Regular self-examination is one of the elements of success. 

Successful businesses and entrepreneurs spend time and money improving and analyzing their operations and strategy, but, of course, taking an analytic approach to life is easier said than done.

Instead of asking ourselves questions, we often run from examination. We instinctively run away from the undesirable and lose purpose.

We get annoyed by unchangeable events or worry about things we know are not worth it, worrying about future events that we cannot predict will even happen, or saying or doing things we shouldn’t.

In the end, we worry about the score without playing the game.

Einstein reportedly defined insanity as “doing the same thing over and over again and expecting different results,” and many of us might recognize some of this going on in our lives.

Maybe, this problem is connected to not examining ourselves and not knowing where we are heading.

Back in Ancient Greece, Socrates, one of the wisest men of Athens, questioned himself and others about the importance of self-actualization and self-examination as a method for living a fulfilling life.

Socrates challenged others to explore their inner self, discovering that, sometimes, we know less than we think. Today, his words are still valid and represent a sound advice on how to start the path for self-actualization.

4 Pieces of Socratic Advice to Live an Examined Life

1. Know yourself

Inscribed in the entrance of the Temple of Apollo at Delphi, the city that housed the famous oracle, were the words “Know yourself,written there to defy our idea of self-knowledge. We assume we know ourselves because we know the tags we use to describe what we do or our affiliations.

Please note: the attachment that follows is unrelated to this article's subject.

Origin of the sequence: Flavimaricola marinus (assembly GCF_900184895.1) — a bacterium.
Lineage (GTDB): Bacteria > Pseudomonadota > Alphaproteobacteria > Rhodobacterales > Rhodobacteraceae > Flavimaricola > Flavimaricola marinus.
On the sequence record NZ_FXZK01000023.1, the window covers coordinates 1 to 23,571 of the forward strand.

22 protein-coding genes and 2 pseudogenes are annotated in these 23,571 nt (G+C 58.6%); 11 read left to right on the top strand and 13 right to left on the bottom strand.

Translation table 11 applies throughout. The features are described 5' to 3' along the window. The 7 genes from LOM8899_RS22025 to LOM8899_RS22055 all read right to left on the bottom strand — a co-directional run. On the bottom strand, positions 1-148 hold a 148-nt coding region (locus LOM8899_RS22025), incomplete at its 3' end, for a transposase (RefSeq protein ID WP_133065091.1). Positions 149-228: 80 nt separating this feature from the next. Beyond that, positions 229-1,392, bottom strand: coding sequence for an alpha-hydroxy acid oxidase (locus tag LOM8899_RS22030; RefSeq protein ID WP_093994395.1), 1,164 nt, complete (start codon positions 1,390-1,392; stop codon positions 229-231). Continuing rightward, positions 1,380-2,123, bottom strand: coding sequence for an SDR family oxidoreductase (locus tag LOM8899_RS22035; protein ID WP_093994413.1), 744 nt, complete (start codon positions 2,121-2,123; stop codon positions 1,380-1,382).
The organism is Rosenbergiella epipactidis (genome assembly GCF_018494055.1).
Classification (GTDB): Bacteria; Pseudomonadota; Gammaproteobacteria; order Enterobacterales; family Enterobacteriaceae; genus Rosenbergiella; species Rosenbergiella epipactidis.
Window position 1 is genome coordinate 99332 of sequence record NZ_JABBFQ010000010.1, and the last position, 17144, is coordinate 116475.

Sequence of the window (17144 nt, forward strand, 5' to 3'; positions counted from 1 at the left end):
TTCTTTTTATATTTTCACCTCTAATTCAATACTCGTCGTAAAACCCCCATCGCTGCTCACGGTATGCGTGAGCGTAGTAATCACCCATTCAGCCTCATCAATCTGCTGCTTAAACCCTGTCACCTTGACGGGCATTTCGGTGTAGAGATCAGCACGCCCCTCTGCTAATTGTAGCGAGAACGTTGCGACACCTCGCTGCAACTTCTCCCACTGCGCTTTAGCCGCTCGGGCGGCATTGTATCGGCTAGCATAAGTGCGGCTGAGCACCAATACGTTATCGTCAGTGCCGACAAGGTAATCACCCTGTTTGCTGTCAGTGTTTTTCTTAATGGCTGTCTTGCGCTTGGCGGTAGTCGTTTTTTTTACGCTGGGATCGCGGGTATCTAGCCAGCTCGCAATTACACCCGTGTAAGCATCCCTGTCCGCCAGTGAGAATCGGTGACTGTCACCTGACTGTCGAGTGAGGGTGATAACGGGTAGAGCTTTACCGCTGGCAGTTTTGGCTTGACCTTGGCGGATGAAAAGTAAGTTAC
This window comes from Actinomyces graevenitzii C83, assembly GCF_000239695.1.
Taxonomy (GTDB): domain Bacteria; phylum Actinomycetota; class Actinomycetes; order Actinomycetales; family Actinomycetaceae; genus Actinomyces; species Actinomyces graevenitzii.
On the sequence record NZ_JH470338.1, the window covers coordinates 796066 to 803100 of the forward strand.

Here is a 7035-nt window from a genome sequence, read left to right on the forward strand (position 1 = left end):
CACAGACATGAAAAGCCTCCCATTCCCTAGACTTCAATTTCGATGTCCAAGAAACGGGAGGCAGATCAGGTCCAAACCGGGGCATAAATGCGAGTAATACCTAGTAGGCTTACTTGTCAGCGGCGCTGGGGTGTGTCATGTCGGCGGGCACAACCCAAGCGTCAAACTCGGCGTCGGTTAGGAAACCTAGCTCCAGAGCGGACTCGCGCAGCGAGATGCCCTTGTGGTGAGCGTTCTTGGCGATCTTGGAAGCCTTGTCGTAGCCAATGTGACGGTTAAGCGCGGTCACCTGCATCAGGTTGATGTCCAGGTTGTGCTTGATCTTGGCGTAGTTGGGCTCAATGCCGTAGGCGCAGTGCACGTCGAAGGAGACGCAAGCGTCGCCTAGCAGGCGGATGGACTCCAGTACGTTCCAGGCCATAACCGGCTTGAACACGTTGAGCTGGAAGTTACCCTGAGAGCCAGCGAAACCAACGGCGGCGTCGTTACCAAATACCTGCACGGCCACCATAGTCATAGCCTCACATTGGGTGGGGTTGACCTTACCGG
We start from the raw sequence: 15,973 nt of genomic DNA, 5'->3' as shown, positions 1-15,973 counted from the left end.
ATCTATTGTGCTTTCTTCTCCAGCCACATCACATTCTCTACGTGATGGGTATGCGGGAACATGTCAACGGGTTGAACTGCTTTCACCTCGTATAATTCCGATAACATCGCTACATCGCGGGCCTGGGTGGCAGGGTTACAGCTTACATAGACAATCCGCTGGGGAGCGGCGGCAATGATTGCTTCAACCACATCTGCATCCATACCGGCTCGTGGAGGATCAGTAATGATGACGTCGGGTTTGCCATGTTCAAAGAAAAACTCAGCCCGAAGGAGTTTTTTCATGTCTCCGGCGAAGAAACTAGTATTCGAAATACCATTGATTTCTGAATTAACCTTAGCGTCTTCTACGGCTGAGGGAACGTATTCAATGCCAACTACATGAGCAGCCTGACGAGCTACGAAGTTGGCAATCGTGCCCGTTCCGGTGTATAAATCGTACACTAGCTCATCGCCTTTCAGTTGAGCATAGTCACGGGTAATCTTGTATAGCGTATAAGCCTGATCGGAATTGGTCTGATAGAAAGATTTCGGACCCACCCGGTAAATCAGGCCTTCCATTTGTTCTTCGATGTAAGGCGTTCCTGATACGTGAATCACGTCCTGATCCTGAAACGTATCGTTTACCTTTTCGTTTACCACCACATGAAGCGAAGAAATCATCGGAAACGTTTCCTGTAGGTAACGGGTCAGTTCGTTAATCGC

Even so, more often than not, examining and understanding where our beliefs come from is not a small feat.

Many of the truths we believe are not ours but part of the beliefs and assumptions we take for granted. They are ingrained in our culture, inherited from ideas born in past generations and past times, some of them are connected with ideas of what it means to be human or ideas about the nature of the world we live in.

If you challenge these assumptions and start looking for the reasons behind them, you will gain a clearer view of who you really are. But, it might be difficult to examine that which we cannot even see, so the first step must be in seeing more clearly.

Our beliefs and assumptions become evident in our behaviors, and though we also are frequently oblivious to them, with some effort and practice, we can perhaps start to be aware of them.

2. Turn Auto-Pilot Off

We live on auto-pilot most of the time, remembering our past and trying to predict the future. Rather than being present, we often prefer wandering through life and expect things to go all right; it’s like having a boat and expecting the current to steer you to port.

To be present in a moment is to give it attention. Given that we are not used to doing this is may not be easy to start with. Our minds may resist it as too must effort with questionable results.

Yet, we must consider the cost of an unexamined life when weighing up the effort. Socrates once said: “The unexamined life is not worth living,” and his words still ring after two millennia. Not being present, or attentive, to our life leads to a bleak existence of fear for the future and regret for the past.